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Despite early reports of shots fired and broken glass at Kirkwood High School police are now saying that broken light bulbs are cause for the scare.  Reports say vandals may have been the cause or possibly simply a box of light bulbs falling to the ground.  School to resume at 9 am.  

 

 

Early report below

Tuesday, 17 December 2013 07:45
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   Long-time St. Louis newsman Larry Conners is taking his age discrimination claims against his former employer to court.  Conners, 66, is suing KMOV-TV for $50,000, alleging that younger and less-experienced employees got better assignments and treatment.

   The veteran broadcaster had filed an Equal Employment Opportunity Commission complaint after he was fired in May.  

   His dismissal came about a week after he posted controversial comments to Facebook.  Conners had suggested he may have been targeted by the IRS after a 2012 interview with President Barack Obama.  

   KMOV general manager Mark Pimentel told the St. Louis Post-Dispatch that the station will "vigorously defend" itself against Connors' claims.

Tuesday, 17 December 2013 02:27
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ALBUQUERQUE, N.M. (AP) - After months of legal wrangling and false starts in a battle to resume domestic horse slaughter, plants in New Mexico and Missouri are working to begin processing equine for human consumption.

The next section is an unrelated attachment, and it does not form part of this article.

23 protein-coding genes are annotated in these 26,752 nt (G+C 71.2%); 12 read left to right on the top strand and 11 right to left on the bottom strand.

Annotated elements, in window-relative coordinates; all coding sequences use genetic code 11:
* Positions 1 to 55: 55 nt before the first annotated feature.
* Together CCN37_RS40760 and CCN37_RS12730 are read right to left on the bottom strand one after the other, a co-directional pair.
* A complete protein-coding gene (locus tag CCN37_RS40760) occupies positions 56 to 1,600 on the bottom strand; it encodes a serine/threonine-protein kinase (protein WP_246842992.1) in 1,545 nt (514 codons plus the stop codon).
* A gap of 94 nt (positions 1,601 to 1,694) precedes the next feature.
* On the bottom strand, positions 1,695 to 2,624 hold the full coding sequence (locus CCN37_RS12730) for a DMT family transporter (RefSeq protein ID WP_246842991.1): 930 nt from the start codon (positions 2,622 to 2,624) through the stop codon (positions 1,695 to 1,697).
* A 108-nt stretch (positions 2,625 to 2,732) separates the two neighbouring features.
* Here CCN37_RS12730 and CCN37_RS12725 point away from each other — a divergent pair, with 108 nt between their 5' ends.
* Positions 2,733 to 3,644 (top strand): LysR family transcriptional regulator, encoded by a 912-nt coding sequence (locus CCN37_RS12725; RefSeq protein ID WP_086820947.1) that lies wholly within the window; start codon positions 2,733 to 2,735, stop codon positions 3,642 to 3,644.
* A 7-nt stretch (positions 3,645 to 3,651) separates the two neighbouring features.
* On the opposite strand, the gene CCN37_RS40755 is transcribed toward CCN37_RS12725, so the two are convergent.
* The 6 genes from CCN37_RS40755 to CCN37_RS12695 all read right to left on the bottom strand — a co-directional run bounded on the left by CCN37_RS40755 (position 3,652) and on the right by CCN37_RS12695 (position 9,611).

The efforts come on the heels of an order late Friday by a federal appeals court that lifted an emergency stay on the companies' plans.
 
   Blair Dunn, an Albuquerque who represents Valley Meat Co. of Roswell and Rains Natural Meats of Gallatin, Mo., says the plants Monday "are pushing full steam ahead to be ready to go as soon as possible."
 
   Rains Natural Meats, he says, even has horses on site. But it's unclear if the plants will open before Christmas or wait until after the holidays.
 
   The Humane Society vows "the fight for America's horses is not over."
Monday, 16 December 2013 17:29
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CHICAGO (AP) - A federal court is ordering an Illinois county clerk's office to issue a marriage license to any same-sex couple who wants to wed immediately because one of them has a life-threatening illness.
 
Illinois last month became the 16th state to legalize gay marriage, but couples can't apply for licenses until June 1.
 
But following U.S. District Judge Sharon Johnson Coleman order Monday to the Cook County clerk's office, they will be able to marry straightaway if they can provide a doctor's note saying one partner has a life-threatening illness.
 
Two Chicago women became the first same-sex couple to wed in Illinois last month after they asked a federal judge for an expedited license. Gay rights advocates say three gay couples have been granted emergency marriage license applications in Cook County.
 
Monday, 16 December 2013 17:27
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And you might be noticing that your mail is arriving a bit later in the day.

 

The Post-Dispatch reporting that some people are not getting their mail until as late as 9PM. That is the holiday crunch--the service has seen a 43-percent increase in volume this month.

 

The Postal Service has hired 145 employees locally to ease the burden, but many are still learning the ropes.

Monday, 16 December 2013 17:07